The Irish Times view on the Court of Appeal backlog: Grinding to a standstill
Fine Gael oversaw creation of Court of Appeal. It has responsibility to make sure it doesn’t fail
The Court of Appeal has dealt with 850 appeals it inherited from the Supreme Court, but 550 remain, and meanwhile its own separate caseload continues to increase. File photograph: Bryan O’Brien/The Irish Times
The Court of Appeal is less than four years old. Its president, George Birmingham, is less than two weeks in the job. Yet the warning from Mr Justice Birmingham last week that he faces an “immediate crisis” due to a huge backlog of appeals and a shortage of judges sounds oddly familiar. Why? Because for a decade leading up to 2014 – the year the Court of Appeal was established after a referendum – this was an incessant refrain from the judges of the Supreme Court. Indeed, the bottleneck at the apex of the judiciary was precisely the reason the Court of Appeal was set up in the first place.
Instead, it’s now clear, the creation of the new court, which sits between the High Court and the Supreme Court, has merely resulted in the transfer of the chronic backlog from one place to another, and done so at huge expense. On his second day as president, Mr Justice Birmingham said waiting times of at least 20 months for appeal hearings would get worse, and more appeal dates could be cancelled, unless new judges were appointed urgently.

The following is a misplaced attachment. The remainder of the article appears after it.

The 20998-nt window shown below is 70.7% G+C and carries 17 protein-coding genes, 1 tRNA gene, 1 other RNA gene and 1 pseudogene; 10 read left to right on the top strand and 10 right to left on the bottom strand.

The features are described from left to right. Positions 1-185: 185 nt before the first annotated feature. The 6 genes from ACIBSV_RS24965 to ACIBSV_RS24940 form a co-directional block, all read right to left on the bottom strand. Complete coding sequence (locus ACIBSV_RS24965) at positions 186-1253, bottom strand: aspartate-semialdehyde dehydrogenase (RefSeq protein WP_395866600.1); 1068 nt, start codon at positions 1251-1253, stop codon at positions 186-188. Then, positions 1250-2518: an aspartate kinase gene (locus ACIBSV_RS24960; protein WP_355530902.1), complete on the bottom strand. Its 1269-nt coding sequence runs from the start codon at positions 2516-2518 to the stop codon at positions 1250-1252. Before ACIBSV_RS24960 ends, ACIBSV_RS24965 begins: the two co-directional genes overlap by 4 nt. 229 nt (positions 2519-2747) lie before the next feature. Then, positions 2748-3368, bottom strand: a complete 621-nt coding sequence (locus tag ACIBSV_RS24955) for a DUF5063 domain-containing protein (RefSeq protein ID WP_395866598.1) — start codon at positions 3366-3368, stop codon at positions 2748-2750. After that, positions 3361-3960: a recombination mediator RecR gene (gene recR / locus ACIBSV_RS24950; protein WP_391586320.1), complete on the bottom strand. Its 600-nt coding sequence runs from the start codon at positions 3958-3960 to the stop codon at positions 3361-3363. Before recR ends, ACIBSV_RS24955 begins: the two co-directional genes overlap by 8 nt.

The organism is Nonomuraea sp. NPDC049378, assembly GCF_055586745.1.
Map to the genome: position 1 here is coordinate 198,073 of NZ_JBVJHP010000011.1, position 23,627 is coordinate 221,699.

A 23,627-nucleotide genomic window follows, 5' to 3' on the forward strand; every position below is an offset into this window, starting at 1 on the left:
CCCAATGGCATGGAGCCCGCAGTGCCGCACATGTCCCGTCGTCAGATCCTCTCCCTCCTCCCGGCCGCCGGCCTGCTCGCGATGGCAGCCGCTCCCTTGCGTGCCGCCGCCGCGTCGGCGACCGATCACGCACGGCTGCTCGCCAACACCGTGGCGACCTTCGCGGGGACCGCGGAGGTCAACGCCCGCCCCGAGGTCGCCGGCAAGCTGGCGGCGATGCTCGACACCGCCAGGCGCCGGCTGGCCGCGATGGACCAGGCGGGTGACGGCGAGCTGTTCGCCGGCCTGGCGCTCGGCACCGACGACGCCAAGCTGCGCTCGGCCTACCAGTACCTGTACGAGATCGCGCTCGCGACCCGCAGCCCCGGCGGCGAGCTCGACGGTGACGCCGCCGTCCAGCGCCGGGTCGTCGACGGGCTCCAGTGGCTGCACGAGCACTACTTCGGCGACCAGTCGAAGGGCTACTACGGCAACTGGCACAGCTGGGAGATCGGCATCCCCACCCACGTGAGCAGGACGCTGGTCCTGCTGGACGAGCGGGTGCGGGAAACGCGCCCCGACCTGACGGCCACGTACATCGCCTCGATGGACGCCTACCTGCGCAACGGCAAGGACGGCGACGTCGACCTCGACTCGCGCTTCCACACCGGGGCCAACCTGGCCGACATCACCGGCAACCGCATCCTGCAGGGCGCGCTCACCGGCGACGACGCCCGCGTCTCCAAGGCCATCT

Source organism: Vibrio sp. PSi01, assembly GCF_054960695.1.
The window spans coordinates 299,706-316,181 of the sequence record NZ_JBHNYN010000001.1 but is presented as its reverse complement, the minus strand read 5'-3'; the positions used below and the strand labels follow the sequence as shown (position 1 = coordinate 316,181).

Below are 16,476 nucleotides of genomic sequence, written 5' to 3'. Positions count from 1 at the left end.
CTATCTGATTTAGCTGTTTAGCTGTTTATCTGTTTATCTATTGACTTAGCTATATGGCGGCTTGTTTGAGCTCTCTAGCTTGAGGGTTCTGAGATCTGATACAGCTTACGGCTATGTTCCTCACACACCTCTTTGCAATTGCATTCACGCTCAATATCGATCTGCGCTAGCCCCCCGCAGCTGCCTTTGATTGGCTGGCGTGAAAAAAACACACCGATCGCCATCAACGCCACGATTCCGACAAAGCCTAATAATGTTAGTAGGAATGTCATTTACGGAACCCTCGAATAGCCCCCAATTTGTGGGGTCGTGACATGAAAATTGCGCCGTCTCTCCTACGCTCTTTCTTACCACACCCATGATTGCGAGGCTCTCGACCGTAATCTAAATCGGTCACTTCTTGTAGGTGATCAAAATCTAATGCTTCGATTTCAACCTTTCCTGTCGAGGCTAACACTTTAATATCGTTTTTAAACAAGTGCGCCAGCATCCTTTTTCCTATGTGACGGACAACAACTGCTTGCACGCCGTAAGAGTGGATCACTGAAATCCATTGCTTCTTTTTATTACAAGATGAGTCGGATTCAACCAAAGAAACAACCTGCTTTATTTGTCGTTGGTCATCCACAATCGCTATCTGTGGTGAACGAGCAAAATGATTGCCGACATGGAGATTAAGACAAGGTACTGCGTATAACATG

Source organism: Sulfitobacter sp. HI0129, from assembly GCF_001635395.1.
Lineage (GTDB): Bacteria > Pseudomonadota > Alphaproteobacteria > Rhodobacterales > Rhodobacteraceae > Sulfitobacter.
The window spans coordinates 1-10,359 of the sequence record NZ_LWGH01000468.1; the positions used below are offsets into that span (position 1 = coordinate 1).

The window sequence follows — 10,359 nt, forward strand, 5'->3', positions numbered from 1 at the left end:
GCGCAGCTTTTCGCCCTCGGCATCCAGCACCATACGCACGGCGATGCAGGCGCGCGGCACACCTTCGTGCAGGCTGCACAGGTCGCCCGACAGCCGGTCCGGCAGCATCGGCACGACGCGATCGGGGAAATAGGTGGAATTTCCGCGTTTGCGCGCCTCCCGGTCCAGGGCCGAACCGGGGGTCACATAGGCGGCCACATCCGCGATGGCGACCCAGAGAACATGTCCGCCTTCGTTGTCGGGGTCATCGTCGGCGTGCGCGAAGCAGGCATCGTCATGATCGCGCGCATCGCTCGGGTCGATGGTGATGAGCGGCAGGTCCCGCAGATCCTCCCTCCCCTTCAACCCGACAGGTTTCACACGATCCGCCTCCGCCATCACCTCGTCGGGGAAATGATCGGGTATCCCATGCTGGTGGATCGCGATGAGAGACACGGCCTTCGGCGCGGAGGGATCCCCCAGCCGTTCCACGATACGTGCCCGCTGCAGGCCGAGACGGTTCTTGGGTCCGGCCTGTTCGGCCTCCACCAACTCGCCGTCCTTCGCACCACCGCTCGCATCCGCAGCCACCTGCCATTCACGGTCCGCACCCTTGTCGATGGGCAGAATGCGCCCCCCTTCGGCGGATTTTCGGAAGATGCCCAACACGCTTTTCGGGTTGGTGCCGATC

The Court of Appeal is a vital part of the court system, and the Government has a duty to ensure it can do its work
The new court has dealt with 850 appeals it inherited from the Supreme Court, but 550 remain, and meanwhile its own separate caseload continues to increase. The court is supposed to have 10 judges, but two have recently retired and three more are due to leave within months. As the court president pointed out, it’s difficult to allocate complex appeals to judges due to depart soon, as such cases involve reserving judgments.
This situation cannot continue. The Court of Appeal is a vital part of the court system, and the Government has a duty to ensure it can do its work. To begin with, the law should be changed so as to allow judges deliver, after their retirements, judgments on cases which they have heard before retirement. Next, the Cabinet must ignore the vacuous protestations of Minister for Transport Shane Ross and nominate new judges to the court as a matter of urgency.
Fine Gael oversaw the creation of the Court of Appeal. Now it has a responsibility to make sure it doesn’t fail.